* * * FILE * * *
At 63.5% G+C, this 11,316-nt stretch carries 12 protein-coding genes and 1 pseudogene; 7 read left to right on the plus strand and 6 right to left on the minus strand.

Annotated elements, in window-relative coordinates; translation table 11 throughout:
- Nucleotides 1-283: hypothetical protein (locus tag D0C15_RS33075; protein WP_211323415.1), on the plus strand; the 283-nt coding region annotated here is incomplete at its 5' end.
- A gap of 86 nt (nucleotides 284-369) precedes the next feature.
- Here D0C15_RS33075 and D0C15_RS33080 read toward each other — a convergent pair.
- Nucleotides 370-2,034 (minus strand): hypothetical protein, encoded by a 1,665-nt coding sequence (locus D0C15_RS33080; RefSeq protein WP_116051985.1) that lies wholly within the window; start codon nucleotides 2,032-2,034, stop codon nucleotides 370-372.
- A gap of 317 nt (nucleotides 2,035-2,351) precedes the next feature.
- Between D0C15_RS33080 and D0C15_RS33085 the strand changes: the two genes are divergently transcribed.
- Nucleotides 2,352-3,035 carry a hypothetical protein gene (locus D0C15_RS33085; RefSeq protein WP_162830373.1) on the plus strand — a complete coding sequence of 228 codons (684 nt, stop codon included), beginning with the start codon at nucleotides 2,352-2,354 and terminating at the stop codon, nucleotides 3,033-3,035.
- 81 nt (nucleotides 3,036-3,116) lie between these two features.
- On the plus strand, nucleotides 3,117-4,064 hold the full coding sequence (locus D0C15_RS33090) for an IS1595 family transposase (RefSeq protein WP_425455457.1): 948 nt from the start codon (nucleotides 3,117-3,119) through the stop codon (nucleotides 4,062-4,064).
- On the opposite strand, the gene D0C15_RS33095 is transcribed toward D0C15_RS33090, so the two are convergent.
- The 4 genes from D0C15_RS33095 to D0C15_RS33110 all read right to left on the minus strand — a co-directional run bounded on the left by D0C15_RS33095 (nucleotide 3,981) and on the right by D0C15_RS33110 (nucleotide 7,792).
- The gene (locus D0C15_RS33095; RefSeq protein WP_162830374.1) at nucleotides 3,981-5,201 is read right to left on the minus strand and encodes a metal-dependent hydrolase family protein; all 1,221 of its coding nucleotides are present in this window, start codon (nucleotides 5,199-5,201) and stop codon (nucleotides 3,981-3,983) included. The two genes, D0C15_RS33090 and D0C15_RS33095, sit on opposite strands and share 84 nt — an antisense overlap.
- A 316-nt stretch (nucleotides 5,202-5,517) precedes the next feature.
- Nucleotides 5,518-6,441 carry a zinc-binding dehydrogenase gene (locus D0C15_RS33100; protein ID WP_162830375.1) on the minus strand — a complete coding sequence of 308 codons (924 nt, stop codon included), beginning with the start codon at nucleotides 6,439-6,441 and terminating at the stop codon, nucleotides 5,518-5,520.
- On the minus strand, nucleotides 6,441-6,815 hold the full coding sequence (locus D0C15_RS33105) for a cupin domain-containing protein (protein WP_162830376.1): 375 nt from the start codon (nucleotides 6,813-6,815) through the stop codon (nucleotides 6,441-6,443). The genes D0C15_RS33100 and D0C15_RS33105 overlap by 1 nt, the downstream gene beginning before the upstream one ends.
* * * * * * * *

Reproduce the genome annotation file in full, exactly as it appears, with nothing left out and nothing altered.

At 63.5% G+C, this 11,316-nt stretch carries 12 protein-coding genes and 1 pseudogene; 7 read left to right on the plus strand and 6 right to left on the minus strand.

Annotated elements, in window-relative coordinates; translation table 11 throughout:
- Nucleotides 1-283: hypothetical protein (locus tag D0C15_RS33075; protein WP_211323415.1), on the plus strand; the 283-nt coding region annotated here is incomplete at its 5' end.
- A gap of 86 nt (nucleotides 284-369) precedes the next feature.
- Here D0C15_RS33075 and D0C15_RS33080 read toward each other — a convergent pair.
- Nucleotides 370-2,034 (minus strand): hypothetical protein, encoded by a 1,665-nt coding sequence (locus D0C15_RS33080; RefSeq protein WP_116051985.1) that lies wholly within the window; start codon nucleotides 2,032-2,034, stop codon nucleotides 370-372.
- A gap of 317 nt (nucleotides 2,035-2,351) precedes the next feature.
- Between D0C15_RS33080 and D0C15_RS33085 the strand changes: the two genes are divergently transcribed.
- Nucleotides 2,352-3,035 carry a hypothetical protein gene (locus D0C15_RS33085; RefSeq protein WP_162830373.1) on the plus strand — a complete coding sequence of 228 codons (684 nt, stop codon included), beginning with the start codon at nucleotides 2,352-2,354 and terminating at the stop codon, nucleotides 3,033-3,035.
- 81 nt (nucleotides 3,036-3,116) lie between these two features.
- On the plus strand, nucleotides 3,117-4,064 hold the full coding sequence (locus D0C15_RS33090) for an IS1595 family transposase (RefSeq protein WP_425455457.1): 948 nt from the start codon (nucleotides 3,117-3,119) through the stop codon (nucleotides 4,062-4,064).
- On the opposite strand, the gene D0C15_RS33095 is transcribed toward D0C15_RS33090, so the two are convergent.
- The 4 genes from D0C15_RS33095 to D0C15_RS33110 all read right to left on the minus strand — a co-directional run bounded on the left by D0C15_RS33095 (nucleotide 3,981) and on the right by D0C15_RS33110 (nucleotide 7,792).
- The gene (locus D0C15_RS33095; RefSeq protein WP_162830374.1) at nucleotides 3,981-5,201 is read right to left on the minus strand and encodes a metal-dependent hydrolase family protein; all 1,221 of its coding nucleotides are present in this window, start codon (nucleotides 5,199-5,201) and stop codon (nucleotides 3,981-3,983) included. The two genes, D0C15_RS33090 and D0C15_RS33095, sit on opposite strands and share 84 nt — an antisense overlap.
- A 316-nt stretch (nucleotides 5,202-5,517) precedes the next feature.
- Nucleotides 5,518-6,441 carry a zinc-binding dehydrogenase gene (locus D0C15_RS33100; protein ID WP_162830375.1) on the minus strand — a complete coding sequence of 308 codons (924 nt, stop codon included), beginning with the start codon at nucleotides 6,439-6,441 and terminating at the stop codon, nucleotides 5,518-5,520.
- On the minus strand, nucleotides 6,441-6,815 hold the full coding sequence (locus D0C15_RS33105) for a cupin domain-containing protein (protein WP_162830376.1): 375 nt from the start codon (nucleotides 6,813-6,815) through the stop codon (nucleotides 6,441-6,443). The genes D0C15_RS33100 and D0C15_RS33105 overlap by 1 nt, the downstream gene beginning before the upstream one ends.